Johannesburg - South Africa's benchmark Top-40 stock index rose to a record high on Tuesday to close out 2013 with a 19 percent annual gain, helped by monetary stimulus that has boosted appetite for emerging market assets across the globe.
The Top-40 advanced 0.32 percent to 41,482.39, its highest finish in its 18-year history. Earlier in the session it hit a record high of 41,518.71.
Demand for South African assets - particularly blue-chips such as media company Naspers and paper maker Mondi - has made South Africa among the world's most expensive emerging stock markets and investors reckon a correction could be due in 2014.
“We need to wait and see what the banks and retailers do in their results in the first quarter of 2014 to see the strength of the local consumer,” said Greg Davies at Cratos Capital.
Consumer spending in Africa's top economy remains lacklustre, given slow growth and high levels of household debt. That has prompted investors to shift from retailers - the star performers in 2012 - into companies that make more of their profits overseas.
E-commerce and media firm Naspers was the best performing stock on the Top-40 this year, more than doubling in value on the back of its stake in Chinese internet giant Tencent Holdings .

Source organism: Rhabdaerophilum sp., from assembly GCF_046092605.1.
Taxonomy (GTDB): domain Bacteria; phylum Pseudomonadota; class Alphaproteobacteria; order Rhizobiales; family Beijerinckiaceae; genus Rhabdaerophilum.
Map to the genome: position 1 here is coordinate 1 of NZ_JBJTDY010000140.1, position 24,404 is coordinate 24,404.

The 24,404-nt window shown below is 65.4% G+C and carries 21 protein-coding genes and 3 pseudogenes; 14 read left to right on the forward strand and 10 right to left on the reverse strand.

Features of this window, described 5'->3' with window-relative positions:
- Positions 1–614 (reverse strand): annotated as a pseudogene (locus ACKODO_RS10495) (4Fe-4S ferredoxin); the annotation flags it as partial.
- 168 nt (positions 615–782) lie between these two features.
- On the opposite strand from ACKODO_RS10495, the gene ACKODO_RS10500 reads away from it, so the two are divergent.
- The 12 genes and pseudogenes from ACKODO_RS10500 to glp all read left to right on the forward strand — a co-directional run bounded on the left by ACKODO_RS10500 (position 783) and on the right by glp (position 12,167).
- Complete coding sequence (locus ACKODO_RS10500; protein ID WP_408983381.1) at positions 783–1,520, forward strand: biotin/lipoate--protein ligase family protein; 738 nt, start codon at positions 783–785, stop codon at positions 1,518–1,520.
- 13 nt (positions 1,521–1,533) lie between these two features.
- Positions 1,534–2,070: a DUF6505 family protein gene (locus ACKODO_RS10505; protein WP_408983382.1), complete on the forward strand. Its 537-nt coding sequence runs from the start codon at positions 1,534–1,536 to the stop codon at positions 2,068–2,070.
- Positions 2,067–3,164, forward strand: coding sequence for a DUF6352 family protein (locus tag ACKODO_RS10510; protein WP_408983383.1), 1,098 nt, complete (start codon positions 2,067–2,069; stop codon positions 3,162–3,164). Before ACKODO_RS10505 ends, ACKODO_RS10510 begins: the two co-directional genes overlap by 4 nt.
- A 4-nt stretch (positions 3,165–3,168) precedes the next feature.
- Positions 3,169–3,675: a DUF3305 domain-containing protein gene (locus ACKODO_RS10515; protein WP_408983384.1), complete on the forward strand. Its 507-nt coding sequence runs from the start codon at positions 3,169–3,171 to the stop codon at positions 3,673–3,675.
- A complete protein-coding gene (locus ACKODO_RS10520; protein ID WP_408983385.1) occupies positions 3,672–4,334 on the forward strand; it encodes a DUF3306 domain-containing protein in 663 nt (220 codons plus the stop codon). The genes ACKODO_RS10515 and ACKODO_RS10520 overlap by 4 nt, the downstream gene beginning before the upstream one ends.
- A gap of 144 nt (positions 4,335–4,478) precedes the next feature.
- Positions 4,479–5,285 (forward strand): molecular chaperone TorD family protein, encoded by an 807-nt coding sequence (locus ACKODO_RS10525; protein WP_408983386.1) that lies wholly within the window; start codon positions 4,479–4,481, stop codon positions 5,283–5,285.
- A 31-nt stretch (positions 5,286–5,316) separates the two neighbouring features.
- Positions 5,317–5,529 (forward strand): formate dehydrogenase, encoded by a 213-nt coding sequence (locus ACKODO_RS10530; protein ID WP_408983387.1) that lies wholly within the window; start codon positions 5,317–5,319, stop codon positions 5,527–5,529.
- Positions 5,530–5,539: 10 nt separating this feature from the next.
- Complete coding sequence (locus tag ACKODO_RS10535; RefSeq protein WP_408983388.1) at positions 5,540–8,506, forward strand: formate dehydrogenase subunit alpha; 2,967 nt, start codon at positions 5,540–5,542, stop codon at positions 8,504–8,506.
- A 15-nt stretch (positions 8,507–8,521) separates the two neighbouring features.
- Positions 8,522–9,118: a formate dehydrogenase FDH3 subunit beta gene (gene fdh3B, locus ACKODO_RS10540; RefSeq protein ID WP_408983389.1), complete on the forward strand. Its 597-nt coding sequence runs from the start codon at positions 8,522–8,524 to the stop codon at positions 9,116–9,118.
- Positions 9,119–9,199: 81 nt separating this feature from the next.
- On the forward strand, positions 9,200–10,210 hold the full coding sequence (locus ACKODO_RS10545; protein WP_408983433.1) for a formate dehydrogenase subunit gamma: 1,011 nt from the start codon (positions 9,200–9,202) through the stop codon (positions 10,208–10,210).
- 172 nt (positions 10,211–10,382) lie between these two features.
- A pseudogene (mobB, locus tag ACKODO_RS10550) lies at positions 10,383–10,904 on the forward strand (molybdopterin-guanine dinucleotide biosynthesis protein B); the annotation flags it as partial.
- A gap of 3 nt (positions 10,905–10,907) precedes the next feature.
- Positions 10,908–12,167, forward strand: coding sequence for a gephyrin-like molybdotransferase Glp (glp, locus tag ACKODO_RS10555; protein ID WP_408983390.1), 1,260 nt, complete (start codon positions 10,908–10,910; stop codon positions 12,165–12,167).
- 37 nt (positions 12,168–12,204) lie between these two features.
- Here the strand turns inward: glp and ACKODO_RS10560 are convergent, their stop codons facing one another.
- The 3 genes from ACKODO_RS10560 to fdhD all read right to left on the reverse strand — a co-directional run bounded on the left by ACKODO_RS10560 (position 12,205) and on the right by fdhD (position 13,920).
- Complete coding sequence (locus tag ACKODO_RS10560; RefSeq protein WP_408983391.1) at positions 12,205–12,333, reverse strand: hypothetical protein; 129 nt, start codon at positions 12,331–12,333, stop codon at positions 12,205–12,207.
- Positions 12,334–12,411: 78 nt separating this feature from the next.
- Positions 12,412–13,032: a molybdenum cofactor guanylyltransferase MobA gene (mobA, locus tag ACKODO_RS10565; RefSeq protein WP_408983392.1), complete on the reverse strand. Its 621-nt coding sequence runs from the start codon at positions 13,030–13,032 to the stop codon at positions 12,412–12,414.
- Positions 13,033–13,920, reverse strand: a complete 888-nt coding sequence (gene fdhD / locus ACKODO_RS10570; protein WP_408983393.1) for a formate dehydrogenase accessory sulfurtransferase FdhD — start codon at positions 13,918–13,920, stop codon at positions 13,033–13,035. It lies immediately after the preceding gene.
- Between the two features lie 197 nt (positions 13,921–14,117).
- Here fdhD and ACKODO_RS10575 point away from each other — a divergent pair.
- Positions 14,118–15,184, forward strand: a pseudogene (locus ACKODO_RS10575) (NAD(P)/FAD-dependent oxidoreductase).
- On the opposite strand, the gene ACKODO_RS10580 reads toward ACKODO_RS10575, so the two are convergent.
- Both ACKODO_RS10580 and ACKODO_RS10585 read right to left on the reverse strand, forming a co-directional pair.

Paper maker Mondi, which has operations in Europe and reports its results in euro, was the second best performer on the Top-40, adding 95 percent.
Companies with overseas earnings were also boosted by the crumbling rand, which is on track for a 25 percent loss this year, its worst performance since 2008.
The rand's decline pushed stocks into negative territory for the year in dollar terms, with the Top-40 down nearly 4 percent.
On Tuesday the broad All-Share index edged up 0.27 percent to 46,256.23, also a record close. It hit a record high of 46.290.20.
For the year, the All-Share added nearly 18 percent.
Trade was thin, with just 45 million shares changing hands in a session that was shortened to half a day ahead of Wednesday's New Year holiday. Advancers outnumbered decliners, 146 to 104, with 48 shares unchanged. - Reuters